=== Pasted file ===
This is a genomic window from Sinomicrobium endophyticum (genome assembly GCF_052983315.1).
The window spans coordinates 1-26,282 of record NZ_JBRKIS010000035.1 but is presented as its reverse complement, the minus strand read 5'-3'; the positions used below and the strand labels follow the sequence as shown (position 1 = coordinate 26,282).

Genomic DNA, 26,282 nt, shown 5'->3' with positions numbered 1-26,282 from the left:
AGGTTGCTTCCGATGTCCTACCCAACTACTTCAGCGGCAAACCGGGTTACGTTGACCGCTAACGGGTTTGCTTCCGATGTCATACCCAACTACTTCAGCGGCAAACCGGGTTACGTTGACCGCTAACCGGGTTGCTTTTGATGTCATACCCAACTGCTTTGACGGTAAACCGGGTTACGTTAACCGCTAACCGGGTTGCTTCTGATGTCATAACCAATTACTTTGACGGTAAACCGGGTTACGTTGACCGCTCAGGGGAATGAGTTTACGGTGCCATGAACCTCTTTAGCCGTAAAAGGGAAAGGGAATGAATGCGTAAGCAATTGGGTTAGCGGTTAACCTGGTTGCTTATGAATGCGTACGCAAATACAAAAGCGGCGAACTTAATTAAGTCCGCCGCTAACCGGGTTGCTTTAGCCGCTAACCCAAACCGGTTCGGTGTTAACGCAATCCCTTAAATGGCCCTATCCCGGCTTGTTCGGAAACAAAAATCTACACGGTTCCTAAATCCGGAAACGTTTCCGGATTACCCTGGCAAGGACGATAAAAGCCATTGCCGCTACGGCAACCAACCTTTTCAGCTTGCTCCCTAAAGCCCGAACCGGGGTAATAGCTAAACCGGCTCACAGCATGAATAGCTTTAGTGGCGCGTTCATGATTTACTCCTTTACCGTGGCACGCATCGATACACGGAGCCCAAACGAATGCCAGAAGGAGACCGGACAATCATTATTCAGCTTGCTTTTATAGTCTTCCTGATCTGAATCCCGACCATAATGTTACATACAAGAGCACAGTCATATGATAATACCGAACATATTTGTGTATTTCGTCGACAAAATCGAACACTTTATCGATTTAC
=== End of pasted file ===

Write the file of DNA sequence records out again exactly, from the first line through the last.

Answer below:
This is a genomic window from Sinomicrobium endophyticum (genome assembly GCF_052983315.1).
The window spans coordinates 1-26,282 of record NZ_JBRKIS010000035.1 but is presented as its reverse complement, the minus strand read 5'-3'; the positions used below and the strand labels follow the sequence as shown (position 1 = coordinate 26,282).

Genomic DNA, 26,282 nt, shown 5'->3' with positions numbered 1-26,282 from the left:
AGGTTGCTTCCGATGTCCTACCCAACTACTTCAGCGGCAAACCGGGTTACGTTGACCGCTAACGGGTTTGCTTCCGATGTCATACCCAACTACTTCAGCGGCAAACCGGGTTACGTTGACCGCTAACCGGGTTGCTTTTGATGTCATACCCAACTGCTTTGACGGTAAACCGGGTTACGTTAACCGCTAACCGGGTTGCTTCTGATGTCATAACCAATTACTTTGACGGTAAACCGGGTTACGTTGACCGCTCAGGGGAATGAGTTTACGGTGCCATGAACCTCTTTAGCCGTAAAAGGGAAAGGGAATGAATGCGTAAGCAATTGGGTTAGCGGTTAACCTGGTTGCTTATGAATGCGTACGCAAATACAAAAGCGGCGAACTTAATTAAGTCCGCCGCTAACCGGGTTGCTTTAGCCGCTAACCCAAACCGGTTCGGTGTTAACGCAATCCCTTAAATGGCCCTATCCCGGCTTGTTCGGAAACAAAAATCTACACGGTTCCTAAATCCGGAAACGTTTCCGGATTACCCTGGCAAGGACGATAAAAGCCATTGCCGCTACGGCAACCAACCTTTTCAGCTTGCTCCCTAAAGCCCGAACCGGGGTAATAGCTAAACCGGCTCACAGCATGAATAGCTTTAGTGGCGCGTTCATGATTTACTCCTTTACCGTGGCACGCATCGATACACGGAGCCCAAACGAATGCCAGAAGGAGACCGGACAATCATTATTCAGCTTGCTTTTATAGTCTTCCTGATCTGAATCCCGACCATAATGTTACATACAAGAGCACAGTCATATGATAATACCGAACATATTTGTGTATTTCGTCGACAAAATCGAACACTTTATCGATTTAC